The creation of "an autonomous Jewish State” automatically meant Jewish authority and protection of Jewish interests at the expanse of indigenous Palestinians (http://pamolson.org/BriefHistory.htm). The actual “Zionist State”, formally known as Israel, was created and authorized by the United Nations at the end of the World War II and received a strong support from the United States and the Soviet Union. Later, President Truman was criticized for his provision in establishing of the Jewish state in Palestine by the State Department and other foreign policy experts, who were concerned about U.S. relations with the Muslims. On November 29, 1947, the United Nations voted to partition Palestine into Jewish and Arab states in General Assembly Resolution 181(http://zionism-israel.com/zionism_history.htm). By this resolution, the minority of Jewish people received the majority of Palestinian’s land. Nazi’s genocide and repressions against European Jews supported the idea of bringing Jews back to their ‘historically claimed homeland’, Palestine. Still, the creation of Israel did not end the mission of Zionism. It did, however, inspired Jews to use “anti-Semitism” as a foundation on which they laid extermination of the Palestinians and Jewish domination in the world. Palestinians were driven out of the new Israel into refugee camps in Jordan, Egypt, Lebanon and other regions while their land and property were seized by Jews (http://www.globalissues.org/article/119/the-middle-east-conflict-a-brief-background). The expansion of territorial boundaries of the Jewish state in Palestine led to the military conflict between Jews (aided by the U.S) and Palestinians in 1948. “By mid-1949, the majority of [the 350 depopulated Arab villages] were either completely or partly in ruins and uninhabitable” (http://ifamericansknew.org/history/origin.htm ).The United States has remained Israeli’s number one allay and financial supporter throughout all years of the occupation of Palestine.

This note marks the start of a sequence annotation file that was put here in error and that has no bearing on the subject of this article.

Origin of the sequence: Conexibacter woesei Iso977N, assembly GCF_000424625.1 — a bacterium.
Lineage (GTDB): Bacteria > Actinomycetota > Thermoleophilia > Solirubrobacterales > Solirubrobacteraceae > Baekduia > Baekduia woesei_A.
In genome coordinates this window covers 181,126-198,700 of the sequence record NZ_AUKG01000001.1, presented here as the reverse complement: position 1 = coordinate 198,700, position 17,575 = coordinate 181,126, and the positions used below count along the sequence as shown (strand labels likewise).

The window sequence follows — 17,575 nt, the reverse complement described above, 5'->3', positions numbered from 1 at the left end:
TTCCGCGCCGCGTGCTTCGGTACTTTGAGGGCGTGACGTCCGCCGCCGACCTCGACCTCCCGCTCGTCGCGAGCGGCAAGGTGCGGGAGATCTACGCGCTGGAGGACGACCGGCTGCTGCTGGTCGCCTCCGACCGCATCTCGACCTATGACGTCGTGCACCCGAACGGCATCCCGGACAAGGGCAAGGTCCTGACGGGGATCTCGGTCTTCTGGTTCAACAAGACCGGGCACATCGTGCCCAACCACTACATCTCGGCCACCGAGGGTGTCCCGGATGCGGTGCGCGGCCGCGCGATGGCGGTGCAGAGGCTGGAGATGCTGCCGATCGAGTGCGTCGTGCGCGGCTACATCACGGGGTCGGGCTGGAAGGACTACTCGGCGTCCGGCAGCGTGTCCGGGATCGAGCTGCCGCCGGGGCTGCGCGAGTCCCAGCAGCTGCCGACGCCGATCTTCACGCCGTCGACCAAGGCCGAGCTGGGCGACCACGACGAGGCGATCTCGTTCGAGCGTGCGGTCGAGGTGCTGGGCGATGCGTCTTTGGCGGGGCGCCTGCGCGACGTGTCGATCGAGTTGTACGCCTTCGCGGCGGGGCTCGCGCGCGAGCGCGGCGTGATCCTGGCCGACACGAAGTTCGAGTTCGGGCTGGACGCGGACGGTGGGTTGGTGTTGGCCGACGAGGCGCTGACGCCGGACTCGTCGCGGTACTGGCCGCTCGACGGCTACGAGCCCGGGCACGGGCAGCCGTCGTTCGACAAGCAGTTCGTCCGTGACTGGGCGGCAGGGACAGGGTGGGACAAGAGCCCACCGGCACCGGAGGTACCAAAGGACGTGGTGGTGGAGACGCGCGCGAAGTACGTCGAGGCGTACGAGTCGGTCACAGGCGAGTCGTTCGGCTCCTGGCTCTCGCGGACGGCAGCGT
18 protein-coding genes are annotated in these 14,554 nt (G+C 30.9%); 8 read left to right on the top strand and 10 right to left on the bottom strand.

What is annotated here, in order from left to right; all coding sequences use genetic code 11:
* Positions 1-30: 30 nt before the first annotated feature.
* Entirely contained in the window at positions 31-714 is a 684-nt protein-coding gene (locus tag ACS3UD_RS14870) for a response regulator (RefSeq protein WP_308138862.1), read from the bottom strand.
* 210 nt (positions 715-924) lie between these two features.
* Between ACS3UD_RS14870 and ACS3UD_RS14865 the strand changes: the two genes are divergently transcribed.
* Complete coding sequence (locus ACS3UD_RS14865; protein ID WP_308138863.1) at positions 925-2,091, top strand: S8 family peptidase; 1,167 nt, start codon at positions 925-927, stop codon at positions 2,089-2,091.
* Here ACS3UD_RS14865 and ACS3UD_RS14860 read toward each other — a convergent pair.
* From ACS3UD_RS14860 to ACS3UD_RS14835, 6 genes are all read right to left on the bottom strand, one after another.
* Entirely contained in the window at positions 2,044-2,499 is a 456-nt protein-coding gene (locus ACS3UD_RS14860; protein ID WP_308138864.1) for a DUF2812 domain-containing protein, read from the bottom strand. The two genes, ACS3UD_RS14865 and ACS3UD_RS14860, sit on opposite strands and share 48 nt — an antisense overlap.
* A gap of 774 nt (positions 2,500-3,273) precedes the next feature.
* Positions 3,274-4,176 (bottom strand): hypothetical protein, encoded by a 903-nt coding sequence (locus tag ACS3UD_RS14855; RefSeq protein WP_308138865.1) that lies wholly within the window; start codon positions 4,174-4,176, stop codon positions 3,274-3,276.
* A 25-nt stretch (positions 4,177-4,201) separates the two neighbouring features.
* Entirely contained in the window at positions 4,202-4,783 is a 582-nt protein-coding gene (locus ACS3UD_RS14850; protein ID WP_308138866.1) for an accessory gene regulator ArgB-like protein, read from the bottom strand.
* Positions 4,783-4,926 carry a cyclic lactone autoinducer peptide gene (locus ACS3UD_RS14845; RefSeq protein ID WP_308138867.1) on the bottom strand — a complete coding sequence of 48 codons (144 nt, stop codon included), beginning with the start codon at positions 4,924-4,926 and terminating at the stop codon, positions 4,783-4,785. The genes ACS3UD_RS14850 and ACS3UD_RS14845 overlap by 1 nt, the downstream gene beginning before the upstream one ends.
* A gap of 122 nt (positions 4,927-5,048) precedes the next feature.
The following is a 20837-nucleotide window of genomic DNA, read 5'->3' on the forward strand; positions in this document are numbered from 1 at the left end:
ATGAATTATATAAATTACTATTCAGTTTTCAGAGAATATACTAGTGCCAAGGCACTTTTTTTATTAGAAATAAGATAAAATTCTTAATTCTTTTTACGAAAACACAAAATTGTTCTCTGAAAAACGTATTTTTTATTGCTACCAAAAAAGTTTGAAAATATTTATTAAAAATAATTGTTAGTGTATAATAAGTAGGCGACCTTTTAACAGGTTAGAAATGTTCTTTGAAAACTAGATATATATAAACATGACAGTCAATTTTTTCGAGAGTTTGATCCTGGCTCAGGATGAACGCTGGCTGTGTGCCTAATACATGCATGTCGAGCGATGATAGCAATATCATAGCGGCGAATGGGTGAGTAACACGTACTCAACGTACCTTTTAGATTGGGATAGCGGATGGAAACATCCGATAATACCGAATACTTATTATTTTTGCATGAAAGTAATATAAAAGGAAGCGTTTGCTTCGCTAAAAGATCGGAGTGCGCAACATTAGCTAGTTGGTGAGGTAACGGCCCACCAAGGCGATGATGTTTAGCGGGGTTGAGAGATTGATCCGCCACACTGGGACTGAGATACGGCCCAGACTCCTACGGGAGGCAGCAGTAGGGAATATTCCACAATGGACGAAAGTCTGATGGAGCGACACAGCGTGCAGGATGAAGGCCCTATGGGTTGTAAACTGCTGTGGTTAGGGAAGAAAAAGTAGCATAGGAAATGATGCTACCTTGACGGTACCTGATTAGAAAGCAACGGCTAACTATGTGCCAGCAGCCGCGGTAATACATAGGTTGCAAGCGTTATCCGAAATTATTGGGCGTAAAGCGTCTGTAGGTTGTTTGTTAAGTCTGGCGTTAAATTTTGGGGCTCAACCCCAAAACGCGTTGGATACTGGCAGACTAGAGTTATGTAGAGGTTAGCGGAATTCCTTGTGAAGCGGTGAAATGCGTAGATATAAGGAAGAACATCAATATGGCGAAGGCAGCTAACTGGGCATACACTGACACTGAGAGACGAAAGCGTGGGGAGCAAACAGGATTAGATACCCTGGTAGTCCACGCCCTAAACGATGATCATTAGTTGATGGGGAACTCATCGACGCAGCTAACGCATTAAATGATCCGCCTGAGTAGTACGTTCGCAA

The modern ideological expression of Zionism began to take shape in the nineteenth century. Zionism became a political movement with the first Zionist congress in 1897, organized by Theodor Herzl, the father of modern Zionism. Even though Zionism is more than one hundred years old, it is difficult to explain its full concept because it is “a global matrix that possesses the capacity to shape and reshape”. “Zionism should be seen as an amalgam of different philosophies specializing in different forms of tribal separatism, disengagement, and separation” (Atzmon, 2011). Zionist are exclusively Jewish (meaning that they are born of a Jewish mother) and Hebrew-speaking people that are united by their loyalty and solidarity to the common cause. These people usually live outside of Israel and are politically committed to their “brotherhood”.
Zionism is based on Jewish nationalism and ‘uniqueness’ of the Jewish race. This superiority is often supported by the Biblical texts that view Jews as “chosen people” and predict their return to the “Holy Land”. They also use some aspects of Talmudic Judaism to “practice brutality on other nations”, though, many Zionist are non-religious and know little about Judaism. (http://www.palestiniantragedy.com/judaism.html. Zionists perceived Jewish emancipation and assimilation as forces destructive to Jewish identity and viewed the creation of their home in Israel as preservation of their own cultural heritage (http://www.ihr.org/zionism0409.html). In order to stop assimilation, the Zionist leaders moved toward separatism. Furthermore, Zionism incorporated “anti-Semitism” to maintain Jewish persecution by non-Jews in all nation-states in which Jews are the minority (http://turcopolier.typepad.com/sic_semper_tyrannis/2011/09/is-zionism-a-positive-expression-of-jewish-nationalism-.html). The Holocaust turned to be a ‘Zionist victory’ and “the bridge between” the Diaspora and Eretz Yisrael. Any type of critique and disapproval of the Zionist strategy can be considered as hatred or discrimination against Jewish nation, even if it comes from other Jews. Atzmon states that Zionists based their political movement on the hatred of others, to whom they refer as “Goyim” or “Gentile”, making Zionism similar in structure to Nazism.